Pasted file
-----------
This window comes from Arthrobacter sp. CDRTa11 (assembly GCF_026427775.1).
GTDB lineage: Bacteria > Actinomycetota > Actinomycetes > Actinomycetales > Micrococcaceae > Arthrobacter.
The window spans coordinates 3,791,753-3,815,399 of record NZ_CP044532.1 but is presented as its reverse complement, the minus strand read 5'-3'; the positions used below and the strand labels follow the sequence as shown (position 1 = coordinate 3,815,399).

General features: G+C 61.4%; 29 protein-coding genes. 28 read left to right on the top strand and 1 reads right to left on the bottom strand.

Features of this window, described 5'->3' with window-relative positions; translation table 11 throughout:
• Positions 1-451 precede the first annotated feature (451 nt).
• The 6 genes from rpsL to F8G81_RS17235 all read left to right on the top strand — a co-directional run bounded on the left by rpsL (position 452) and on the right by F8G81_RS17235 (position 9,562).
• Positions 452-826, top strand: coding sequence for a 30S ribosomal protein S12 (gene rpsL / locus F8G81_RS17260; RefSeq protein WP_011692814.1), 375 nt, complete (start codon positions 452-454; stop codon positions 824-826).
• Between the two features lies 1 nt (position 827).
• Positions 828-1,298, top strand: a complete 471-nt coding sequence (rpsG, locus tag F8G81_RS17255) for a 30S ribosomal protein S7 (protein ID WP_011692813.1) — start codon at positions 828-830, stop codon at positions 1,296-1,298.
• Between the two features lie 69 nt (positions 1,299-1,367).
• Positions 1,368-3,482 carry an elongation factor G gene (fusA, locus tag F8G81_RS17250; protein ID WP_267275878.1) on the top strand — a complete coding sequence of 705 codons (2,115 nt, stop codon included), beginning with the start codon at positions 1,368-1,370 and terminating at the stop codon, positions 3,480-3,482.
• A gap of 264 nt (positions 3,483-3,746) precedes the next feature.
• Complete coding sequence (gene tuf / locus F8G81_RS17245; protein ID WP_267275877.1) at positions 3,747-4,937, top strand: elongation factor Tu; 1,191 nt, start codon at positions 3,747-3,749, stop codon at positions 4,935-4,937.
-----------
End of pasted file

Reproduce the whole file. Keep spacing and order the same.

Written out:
This window comes from Arthrobacter sp. CDRTa11 (assembly GCF_026427775.1).
GTDB lineage: Bacteria > Actinomycetota > Actinomycetes > Actinomycetales > Micrococcaceae > Arthrobacter.
The window spans coordinates 3,791,753-3,815,399 of record NZ_CP044532.1 but is presented as its reverse complement, the minus strand read 5'-3'; the positions used below and the strand labels follow the sequence as shown (position 1 = coordinate 3,815,399).

General features: G+C 61.4%; 29 protein-coding genes. 28 read left to right on the top strand and 1 reads right to left on the bottom strand.

Features of this window, described 5'->3' with window-relative positions; translation table 11 throughout:
• Positions 1-451 precede the first annotated feature (451 nt).
• The 6 genes from rpsL to F8G81_RS17235 all read left to right on the top strand — a co-directional run bounded on the left by rpsL (position 452) and on the right by F8G81_RS17235 (position 9,562).
• Positions 452-826, top strand: coding sequence for a 30S ribosomal protein S12 (gene rpsL / locus F8G81_RS17260; RefSeq protein WP_011692814.1), 375 nt, complete (start codon positions 452-454; stop codon positions 824-826).
• Between the two features lies 1 nt (position 827).
• Positions 828-1,298, top strand: a complete 471-nt coding sequence (rpsG, locus tag F8G81_RS17255) for a 30S ribosomal protein S7 (protein ID WP_011692813.1) — start codon at positions 828-830, stop codon at positions 1,296-1,298.
• Between the two features lie 69 nt (positions 1,299-1,367).
• Positions 1,368-3,482 carry an elongation factor G gene (fusA, locus tag F8G81_RS17250; protein ID WP_267275878.1) on the top strand — a complete coding sequence of 705 codons (2,115 nt, stop codon included), beginning with the start codon at positions 1,368-1,370 and terminating at the stop codon, positions 3,480-3,482.
• A gap of 264 nt (positions 3,483-3,746) precedes the next feature.
• Complete coding sequence (gene tuf / locus F8G81_RS17245; protein ID WP_267275877.1) at positions 3,747-4,937, top strand: elongation factor Tu; 1,191 nt, start codon at positions 3,747-3,749, stop codon at positions 4,935-4,937.